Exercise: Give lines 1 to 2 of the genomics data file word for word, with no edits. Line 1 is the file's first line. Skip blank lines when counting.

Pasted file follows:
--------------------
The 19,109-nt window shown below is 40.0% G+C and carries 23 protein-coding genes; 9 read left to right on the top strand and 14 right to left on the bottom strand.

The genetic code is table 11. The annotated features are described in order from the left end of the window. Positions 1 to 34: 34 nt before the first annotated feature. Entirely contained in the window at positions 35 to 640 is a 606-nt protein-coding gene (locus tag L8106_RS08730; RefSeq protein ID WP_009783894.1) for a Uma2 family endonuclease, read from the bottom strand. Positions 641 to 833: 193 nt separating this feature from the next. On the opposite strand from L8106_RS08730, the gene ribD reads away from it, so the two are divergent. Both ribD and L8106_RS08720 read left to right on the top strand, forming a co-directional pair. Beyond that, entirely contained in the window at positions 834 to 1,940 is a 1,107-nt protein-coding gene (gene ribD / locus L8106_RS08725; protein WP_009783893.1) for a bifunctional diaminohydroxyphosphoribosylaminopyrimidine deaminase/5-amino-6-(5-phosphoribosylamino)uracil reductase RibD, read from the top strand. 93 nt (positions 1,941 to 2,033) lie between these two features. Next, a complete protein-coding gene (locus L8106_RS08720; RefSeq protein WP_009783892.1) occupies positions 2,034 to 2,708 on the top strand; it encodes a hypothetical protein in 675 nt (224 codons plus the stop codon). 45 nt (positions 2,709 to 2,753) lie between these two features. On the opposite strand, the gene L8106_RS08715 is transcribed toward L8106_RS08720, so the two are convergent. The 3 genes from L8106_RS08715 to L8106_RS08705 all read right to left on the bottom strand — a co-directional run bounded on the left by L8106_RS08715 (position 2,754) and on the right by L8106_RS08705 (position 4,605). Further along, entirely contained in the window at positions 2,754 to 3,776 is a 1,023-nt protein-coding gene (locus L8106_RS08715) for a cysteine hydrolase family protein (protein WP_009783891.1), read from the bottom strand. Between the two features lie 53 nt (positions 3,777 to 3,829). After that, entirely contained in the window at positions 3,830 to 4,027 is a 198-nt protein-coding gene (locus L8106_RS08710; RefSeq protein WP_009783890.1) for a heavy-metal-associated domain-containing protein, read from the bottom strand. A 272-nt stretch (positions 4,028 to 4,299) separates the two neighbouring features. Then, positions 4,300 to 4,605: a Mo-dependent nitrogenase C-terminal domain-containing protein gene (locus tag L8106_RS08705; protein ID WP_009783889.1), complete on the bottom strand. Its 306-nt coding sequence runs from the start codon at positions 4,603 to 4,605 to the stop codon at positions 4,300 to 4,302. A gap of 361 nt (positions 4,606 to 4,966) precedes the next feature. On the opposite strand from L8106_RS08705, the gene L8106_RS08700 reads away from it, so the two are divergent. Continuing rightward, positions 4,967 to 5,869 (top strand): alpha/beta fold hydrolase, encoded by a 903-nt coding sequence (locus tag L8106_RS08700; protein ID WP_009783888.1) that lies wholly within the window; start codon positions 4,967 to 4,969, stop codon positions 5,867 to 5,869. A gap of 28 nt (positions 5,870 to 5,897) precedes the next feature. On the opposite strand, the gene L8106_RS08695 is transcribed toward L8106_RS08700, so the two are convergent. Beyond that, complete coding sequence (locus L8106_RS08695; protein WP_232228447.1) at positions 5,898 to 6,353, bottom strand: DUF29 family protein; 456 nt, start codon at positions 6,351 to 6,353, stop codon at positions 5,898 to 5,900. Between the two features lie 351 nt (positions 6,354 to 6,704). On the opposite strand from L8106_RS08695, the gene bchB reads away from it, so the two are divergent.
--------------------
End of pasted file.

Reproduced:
The 19,109-nt window shown below is 40.0% G+C and carries 23 protein-coding genes; 9 read left to right on the top strand and 14 right to left on the bottom strand.

The genetic code is table 11. The annotated features are described in order from the left end of the window. Positions 1 to 34: 34 nt before the first annotated feature. Entirely contained in the window at positions 35 to 640 is a 606-nt protein-coding gene (locus tag L8106_RS08730; RefSeq protein ID WP_009783894.1) for a Uma2 family endonuclease, read from the bottom strand. Positions 641 to 833: 193 nt separating this feature from the next. On the opposite strand from L8106_RS08730, the gene ribD reads away from it, so the two are divergent. Both ribD and L8106_RS08720 read left to right on the top strand, forming a co-directional pair. Beyond that, entirely contained in the window at positions 834 to 1,940 is a 1,107-nt protein-coding gene (gene ribD / locus L8106_RS08725; protein WP_009783893.1) for a bifunctional diaminohydroxyphosphoribosylaminopyrimidine deaminase/5-amino-6-(5-phosphoribosylamino)uracil reductase RibD, read from the top strand. 93 nt (positions 1,941 to 2,033) lie between these two features. Next, a complete protein-coding gene (locus L8106_RS08720; RefSeq protein WP_009783892.1) occupies positions 2,034 to 2,708 on the top strand; it encodes a hypothetical protein in 675 nt (224 codons plus the stop codon). 45 nt (positions 2,709 to 2,753) lie between these two features. On the opposite strand, the gene L8106_RS08715 is transcribed toward L8106_RS08720, so the two are convergent. The 3 genes from L8106_RS08715 to L8106_RS08705 all read right to left on the bottom strand — a co-directional run bounded on the left by L8106_RS08715 (position 2,754) and on the right by L8106_RS08705 (position 4,605). Further along, entirely contained in the window at positions 2,754 to 3,776 is a 1,023-nt protein-coding gene (locus L8106_RS08715) for a cysteine hydrolase family protein (protein WP_009783891.1), read from the bottom strand. Between the two features lie 53 nt (positions 3,777 to 3,829). After that, entirely contained in the window at positions 3,830 to 4,027 is a 198-nt protein-coding gene (locus L8106_RS08710; RefSeq protein WP_009783890.1) for a heavy-metal-associated domain-containing protein, read from the bottom strand. A 272-nt stretch (positions 4,028 to 4,299) separates the two neighbouring features. Then, positions 4,300 to 4,605: a Mo-dependent nitrogenase C-terminal domain-containing protein gene (locus tag L8106_RS08705; protein ID WP_009783889.1), complete on the bottom strand. Its 306-nt coding sequence runs from the start codon at positions 4,603 to 4,605 to the stop codon at positions 4,300 to 4,302. A gap of 361 nt (positions 4,606 to 4,966) precedes the next feature. On the opposite strand from L8106_RS08705, the gene L8106_RS08700 reads away from it, so the two are divergent. Continuing rightward, positions 4,967 to 5,869 (top strand): alpha/beta fold hydrolase, encoded by a 903-nt coding sequence (locus tag L8106_RS08700; protein ID WP_009783888.1) that lies wholly within the window; start codon positions 4,967 to 4,969, stop codon positions 5,867 to 5,869. A gap of 28 nt (positions 5,870 to 5,897) precedes the next feature. On the opposite strand, the gene L8106_RS08695 is transcribed toward L8106_RS08700, so the two are convergent. Beyond that, complete coding sequence (locus L8106_RS08695; protein WP_232228447.1) at positions 5,898 to 6,353, bottom strand: DUF29 family protein; 456 nt, start codon at positions 6,351 to 6,353, stop codon at positions 5,898 to 5,900. Between the two features lie 351 nt (positions 6,354 to 6,704). On the opposite strand from L8106_RS08695, the gene bchB reads away from it, so the two are divergent.